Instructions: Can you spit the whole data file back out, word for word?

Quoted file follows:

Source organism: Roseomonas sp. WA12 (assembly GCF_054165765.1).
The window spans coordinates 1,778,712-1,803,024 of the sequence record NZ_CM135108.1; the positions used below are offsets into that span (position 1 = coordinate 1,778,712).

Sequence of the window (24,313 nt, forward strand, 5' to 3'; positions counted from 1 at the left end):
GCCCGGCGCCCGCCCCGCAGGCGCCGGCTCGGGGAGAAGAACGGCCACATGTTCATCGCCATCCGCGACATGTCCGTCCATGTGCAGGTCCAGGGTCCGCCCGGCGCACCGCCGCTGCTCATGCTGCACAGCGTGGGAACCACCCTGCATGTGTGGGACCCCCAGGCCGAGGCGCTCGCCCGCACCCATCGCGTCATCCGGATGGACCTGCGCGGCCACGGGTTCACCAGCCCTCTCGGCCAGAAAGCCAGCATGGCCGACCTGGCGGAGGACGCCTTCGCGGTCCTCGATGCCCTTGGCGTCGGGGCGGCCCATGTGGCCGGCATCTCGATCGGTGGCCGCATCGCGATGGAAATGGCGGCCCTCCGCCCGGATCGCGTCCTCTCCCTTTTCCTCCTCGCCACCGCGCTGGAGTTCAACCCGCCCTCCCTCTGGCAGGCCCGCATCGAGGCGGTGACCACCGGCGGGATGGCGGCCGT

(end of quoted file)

Source organism: Roseomonas sp. WA12 (assembly GCF_054165765.1).
The window spans coordinates 1,778,712-1,803,024 of the sequence record NZ_CM135108.1; the positions used below are offsets into that span (position 1 = coordinate 1,778,712).

Sequence of the window (24,313 nt, forward strand, 5' to 3'; positions counted from 1 at the left end):
GCCCGGCGCCCGCCCCGCAGGCGCCGGCTCGGGGAGAAGAACGGCCACATGTTCATCGCCATCCGCGACATGTCCGTCCATGTGCAGGTCCAGGGTCCGCCCGGCGCACCGCCGCTGCTCATGCTGCACAGCGTGGGAACCACCCTGCATGTGTGGGACCCCCAGGCCGAGGCGCTCGCCCGCACCCATCGCGTCATCCGGATGGACCTGCGCGGCCACGGGTTCACCAGCCCTCTCGGCCAGAAAGCCAGCATGGCCGACCTGGCGGAGGACGCCTTCGCGGTCCTCGATGCCCTTGGCGTCGGGGCGGCCCATGTGGCCGGCATCTCGATCGGTGGCCGCATCGCGATGGAAATGGCGGCCCTCCGCCCGGATCGCGTCCTCTCCCTTTTCCTCCTCGCCACCGCGCTGGAGTTCAACCCGCCCTCCCTCTGGCAGGCCCGCATCGAGGCGGTGACCACCGGCGGGATGGCGGCCGT